Pacific Northwesterners are famous for being a little different from the rest of the country, a distinction that apparently extends to even after our death. While cremation rates are on the rise around the nation, Washington State has one of the highest, second only to Nevada.
How does this trend affect people who still want a place to visit their friends and relatives once they’ve passed? For some families, the solution is to buy a cemetery plot with a headstone commemorating the person’s life, often including multiple family members in one section. “The stones are almost identical to a regular marker,” says Tony Ward, owner of Lasting Touch Memorials. “They’ll order one plot, design the marker, and whoever passes away next is added to the stone. You can tell a cremation plot by how many names are on the headstone.” Most sites have a maximum of four cremations in one plot.
Not every site contains the actual remains, however. “People’s ashes can be scattered in the sea, but their family may still want their name immortalized in a headstone,” says Ward. “The person isn’t buried there but they are remembered there.” Plots with multiple family members can be useful for future generations, tracing their roots, he maintains. “You can clearly see that this person is related to these other people,” he says. “It shows how everyone is tied together.”
As burial trends change, so have the containers that hold ashes. Many clients come to Ward with questions about urns they intend to bury. “They want to know if they need an outside burial container in order to place it in the ground,” he says. “It depends on cemetery regulations. Some do require an outside container, but there are urns on the market now that are environmentally friendly, which means that nothing from the outside will touch the ashes. It’s really a family preference.”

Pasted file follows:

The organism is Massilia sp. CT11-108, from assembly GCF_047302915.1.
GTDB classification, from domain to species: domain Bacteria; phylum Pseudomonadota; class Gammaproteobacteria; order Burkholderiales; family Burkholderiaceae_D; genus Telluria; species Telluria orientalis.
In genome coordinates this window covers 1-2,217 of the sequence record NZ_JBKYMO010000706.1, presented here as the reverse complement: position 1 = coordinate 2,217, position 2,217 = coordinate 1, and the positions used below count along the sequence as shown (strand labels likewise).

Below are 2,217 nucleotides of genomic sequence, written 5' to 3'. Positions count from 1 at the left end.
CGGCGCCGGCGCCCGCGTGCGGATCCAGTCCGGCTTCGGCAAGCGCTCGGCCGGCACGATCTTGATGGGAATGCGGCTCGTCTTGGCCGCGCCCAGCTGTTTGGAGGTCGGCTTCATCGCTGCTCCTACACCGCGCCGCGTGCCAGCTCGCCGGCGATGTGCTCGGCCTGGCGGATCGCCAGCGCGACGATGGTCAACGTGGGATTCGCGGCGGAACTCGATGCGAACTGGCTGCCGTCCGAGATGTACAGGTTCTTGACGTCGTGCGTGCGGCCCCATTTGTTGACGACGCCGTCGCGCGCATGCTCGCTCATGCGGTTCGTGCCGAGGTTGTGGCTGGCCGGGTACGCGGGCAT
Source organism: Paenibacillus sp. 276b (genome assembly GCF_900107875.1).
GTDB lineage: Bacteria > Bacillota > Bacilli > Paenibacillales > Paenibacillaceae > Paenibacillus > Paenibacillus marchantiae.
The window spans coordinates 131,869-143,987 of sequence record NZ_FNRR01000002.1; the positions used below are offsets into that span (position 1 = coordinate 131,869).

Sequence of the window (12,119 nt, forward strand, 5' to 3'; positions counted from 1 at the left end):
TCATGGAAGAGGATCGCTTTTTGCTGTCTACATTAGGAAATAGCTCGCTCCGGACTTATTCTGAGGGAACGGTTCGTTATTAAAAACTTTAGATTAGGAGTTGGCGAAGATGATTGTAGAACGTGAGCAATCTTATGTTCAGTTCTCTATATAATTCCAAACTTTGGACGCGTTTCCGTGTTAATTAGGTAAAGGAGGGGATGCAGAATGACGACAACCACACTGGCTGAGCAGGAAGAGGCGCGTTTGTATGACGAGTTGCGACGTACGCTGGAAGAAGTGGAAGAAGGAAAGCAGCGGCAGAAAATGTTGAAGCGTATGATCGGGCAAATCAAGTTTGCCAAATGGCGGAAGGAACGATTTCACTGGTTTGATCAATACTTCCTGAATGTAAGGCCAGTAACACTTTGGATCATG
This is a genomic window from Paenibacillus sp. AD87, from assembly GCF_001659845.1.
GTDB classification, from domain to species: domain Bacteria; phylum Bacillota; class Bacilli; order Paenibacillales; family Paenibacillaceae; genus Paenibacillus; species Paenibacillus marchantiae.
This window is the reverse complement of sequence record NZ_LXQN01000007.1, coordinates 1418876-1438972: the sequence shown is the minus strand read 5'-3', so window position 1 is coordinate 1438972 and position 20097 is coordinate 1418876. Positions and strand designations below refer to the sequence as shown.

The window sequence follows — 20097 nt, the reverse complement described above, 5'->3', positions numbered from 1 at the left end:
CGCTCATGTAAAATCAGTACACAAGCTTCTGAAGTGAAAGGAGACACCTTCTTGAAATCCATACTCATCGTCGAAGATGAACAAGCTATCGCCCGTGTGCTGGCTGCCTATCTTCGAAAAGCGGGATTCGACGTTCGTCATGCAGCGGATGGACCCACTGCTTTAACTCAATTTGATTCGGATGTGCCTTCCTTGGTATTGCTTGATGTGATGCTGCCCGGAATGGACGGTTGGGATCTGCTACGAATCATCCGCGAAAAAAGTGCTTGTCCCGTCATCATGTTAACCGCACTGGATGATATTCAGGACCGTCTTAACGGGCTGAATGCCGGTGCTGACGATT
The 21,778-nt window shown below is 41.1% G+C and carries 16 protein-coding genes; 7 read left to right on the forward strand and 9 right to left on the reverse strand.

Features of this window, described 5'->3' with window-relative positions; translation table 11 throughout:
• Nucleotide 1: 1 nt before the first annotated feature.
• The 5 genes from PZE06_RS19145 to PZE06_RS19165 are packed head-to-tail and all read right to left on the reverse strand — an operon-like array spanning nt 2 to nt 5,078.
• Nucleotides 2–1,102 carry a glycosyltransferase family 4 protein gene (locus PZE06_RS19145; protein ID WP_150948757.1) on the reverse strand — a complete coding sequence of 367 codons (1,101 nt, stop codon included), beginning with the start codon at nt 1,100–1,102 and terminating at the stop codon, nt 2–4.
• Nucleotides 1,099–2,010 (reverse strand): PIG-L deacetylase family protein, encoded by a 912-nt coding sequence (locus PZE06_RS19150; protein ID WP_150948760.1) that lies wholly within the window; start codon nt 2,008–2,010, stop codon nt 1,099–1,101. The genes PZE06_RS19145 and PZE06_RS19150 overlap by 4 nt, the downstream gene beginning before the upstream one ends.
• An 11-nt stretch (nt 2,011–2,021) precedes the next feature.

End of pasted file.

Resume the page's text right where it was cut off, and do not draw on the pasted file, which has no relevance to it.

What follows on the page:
Co-mingling ashes among family members is common, as is dividing ashes into smaller urn containers. Recently, converting remains into necklaces, wrist bands, or earrings containing small amounts of ash encased in glass beads or tiny urns, used as pendants, has become a trend. “That’s becoming more and more popular,” he says. “The amount of ash is so miniscule that it doesn’t look like an urn, just nice jewelry.”
Within the last ten years, the selection of urns has greatly expanded to include more customized features. “If you think of the standard urn that sits on the mantle, those are getting moved out,” says Ward. “Now you can get wood, bronze or ceramic. It could be a block or a sculpture. You can get almost any kind of lettering you want on the outside and have things like a poem or a verse or your family tree inscribed. It’s all sand blasted.”
If current trends continue, those opting for cremation in the future will have memorialization options that didn’t exist just a decade ago and Lasting Touch Memorials will be on hand to offer these latest choices.
For more information about Lasting Touch Memorials, visit www.lastingtouchmemorials.com or call (360)458-9070.